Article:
Energy research 7.0: From the lab to real-life application
Germany’s 7th Energy Research Programme comes with a number of new features, many of them designed to speed up the transfer of research outcomes into actual products and services.
Germany’s 7th Energy Research Programme was adopted by the Bundestag on 19 September 2018. For the first time, its focus is on how to improve the way research findings can be turned into new technologies and innovative products, services and processes that are able to compete successfully on the market and get the energy transition to the next stage as planned.
Funding for technologies gives way to funding for systems
Unlike its predecessors, which mainly provided funding for individual technologies, the new Energy Research Programme for the coming years follows a more systemic and holistic approach, with a clear emphasis on practical use. Rather than treating energy generation and consumption separately, we need to see them as two aspects of the same interconnected energy system. This is why, alongside funding on individual technologies, there will be a strong focus on how these should best be combined within the overall energy system.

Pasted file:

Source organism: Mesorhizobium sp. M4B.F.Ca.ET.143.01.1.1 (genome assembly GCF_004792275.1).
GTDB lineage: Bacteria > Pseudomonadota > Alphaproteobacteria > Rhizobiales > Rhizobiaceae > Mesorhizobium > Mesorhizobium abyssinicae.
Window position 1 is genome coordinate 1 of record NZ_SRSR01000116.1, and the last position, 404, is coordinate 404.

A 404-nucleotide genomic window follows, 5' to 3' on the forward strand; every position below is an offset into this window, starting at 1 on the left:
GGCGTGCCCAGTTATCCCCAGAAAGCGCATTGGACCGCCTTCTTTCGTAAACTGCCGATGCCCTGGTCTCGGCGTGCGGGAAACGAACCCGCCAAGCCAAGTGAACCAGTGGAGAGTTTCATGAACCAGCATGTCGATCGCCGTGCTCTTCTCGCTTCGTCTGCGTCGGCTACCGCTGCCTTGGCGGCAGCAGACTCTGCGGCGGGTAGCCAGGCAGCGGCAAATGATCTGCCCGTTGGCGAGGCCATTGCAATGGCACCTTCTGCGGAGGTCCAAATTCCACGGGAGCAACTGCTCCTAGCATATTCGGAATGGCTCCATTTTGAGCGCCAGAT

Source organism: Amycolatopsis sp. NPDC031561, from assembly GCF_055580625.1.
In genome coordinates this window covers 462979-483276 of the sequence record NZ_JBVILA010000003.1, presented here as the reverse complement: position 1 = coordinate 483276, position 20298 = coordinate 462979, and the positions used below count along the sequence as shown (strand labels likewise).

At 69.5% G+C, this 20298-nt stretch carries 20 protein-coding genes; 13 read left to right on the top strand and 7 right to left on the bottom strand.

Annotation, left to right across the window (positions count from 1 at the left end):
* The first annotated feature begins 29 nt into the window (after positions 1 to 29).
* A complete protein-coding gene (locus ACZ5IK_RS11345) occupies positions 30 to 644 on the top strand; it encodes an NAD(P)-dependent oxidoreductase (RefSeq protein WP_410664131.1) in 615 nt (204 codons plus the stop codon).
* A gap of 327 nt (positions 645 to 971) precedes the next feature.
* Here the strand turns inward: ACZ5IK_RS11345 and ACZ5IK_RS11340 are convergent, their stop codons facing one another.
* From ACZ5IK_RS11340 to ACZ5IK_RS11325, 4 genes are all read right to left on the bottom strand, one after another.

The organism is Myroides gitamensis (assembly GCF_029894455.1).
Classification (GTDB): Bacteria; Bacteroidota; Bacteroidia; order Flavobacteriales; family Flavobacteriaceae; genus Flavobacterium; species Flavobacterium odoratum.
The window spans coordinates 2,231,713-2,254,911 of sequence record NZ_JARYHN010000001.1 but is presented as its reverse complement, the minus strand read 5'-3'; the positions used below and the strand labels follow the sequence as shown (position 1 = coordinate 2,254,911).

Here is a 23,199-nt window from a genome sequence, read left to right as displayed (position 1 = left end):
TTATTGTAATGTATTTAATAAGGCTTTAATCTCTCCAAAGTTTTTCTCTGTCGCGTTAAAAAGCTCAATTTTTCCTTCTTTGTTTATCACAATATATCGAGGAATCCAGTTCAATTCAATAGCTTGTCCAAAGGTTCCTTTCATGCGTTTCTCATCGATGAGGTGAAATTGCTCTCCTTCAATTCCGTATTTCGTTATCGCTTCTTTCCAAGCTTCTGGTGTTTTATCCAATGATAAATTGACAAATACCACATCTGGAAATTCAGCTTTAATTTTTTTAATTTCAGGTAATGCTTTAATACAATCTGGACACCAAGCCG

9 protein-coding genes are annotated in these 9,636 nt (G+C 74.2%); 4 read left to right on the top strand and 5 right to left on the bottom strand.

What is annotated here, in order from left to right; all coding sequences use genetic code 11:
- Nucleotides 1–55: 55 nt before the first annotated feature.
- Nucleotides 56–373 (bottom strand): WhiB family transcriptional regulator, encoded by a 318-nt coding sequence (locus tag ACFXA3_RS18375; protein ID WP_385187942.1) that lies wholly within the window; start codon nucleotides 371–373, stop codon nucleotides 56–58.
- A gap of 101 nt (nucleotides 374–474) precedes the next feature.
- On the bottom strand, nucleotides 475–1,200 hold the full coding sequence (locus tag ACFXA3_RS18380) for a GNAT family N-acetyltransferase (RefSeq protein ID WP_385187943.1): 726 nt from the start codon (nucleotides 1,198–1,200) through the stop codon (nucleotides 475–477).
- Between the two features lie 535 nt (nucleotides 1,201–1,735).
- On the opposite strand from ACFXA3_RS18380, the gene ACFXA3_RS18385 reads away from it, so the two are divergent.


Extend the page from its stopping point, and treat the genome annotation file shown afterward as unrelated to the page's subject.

Sector coupling is of the essence here. It allows electricity from renewables to be used not only in the electricity sector, but also to replace fossil fuels in the heating or transport sectors. This can either happen directly, for instance by replacing traditional cars with electric ones. Or the electricity can be used to produce hydrogen, which can then be turned back into electricity at a later point, for instance in fuel cells that are part of a heating system (to learn more about sector coupling, please click here ).
Another horizontal research question is how to improve our resource management. This could mean using lightweighting technologies for constructing wind powered installations or recycling valuable raw materials from old solar installations. It could also mean developing new materials that allow for valuable resources to be replaced, which could also result in lower production costs.
Digitisation is key
The 7th Energy Research Programme is also the first to address the social implications of the energy transition. More specifically, it calls for transparency and a constructive public dialogue. Nor should it come as a surprise that digitisation also has a key role to play under the new programme, given that it affects almost every aspect of energy research. The Internet of Things forms the basis of smart factories and Industrie 4.0; artificial intelligence can ensure optimal grid management and to calculate future scenarios as accurately as possible. Other examples of how digitisation can help us press ahead with the energy transition include virtual power plants and robotic systems for automated systems monitoring and maintenance work that can be used in electricity generation, storage and transport.
Test the theory and the practical application at the same time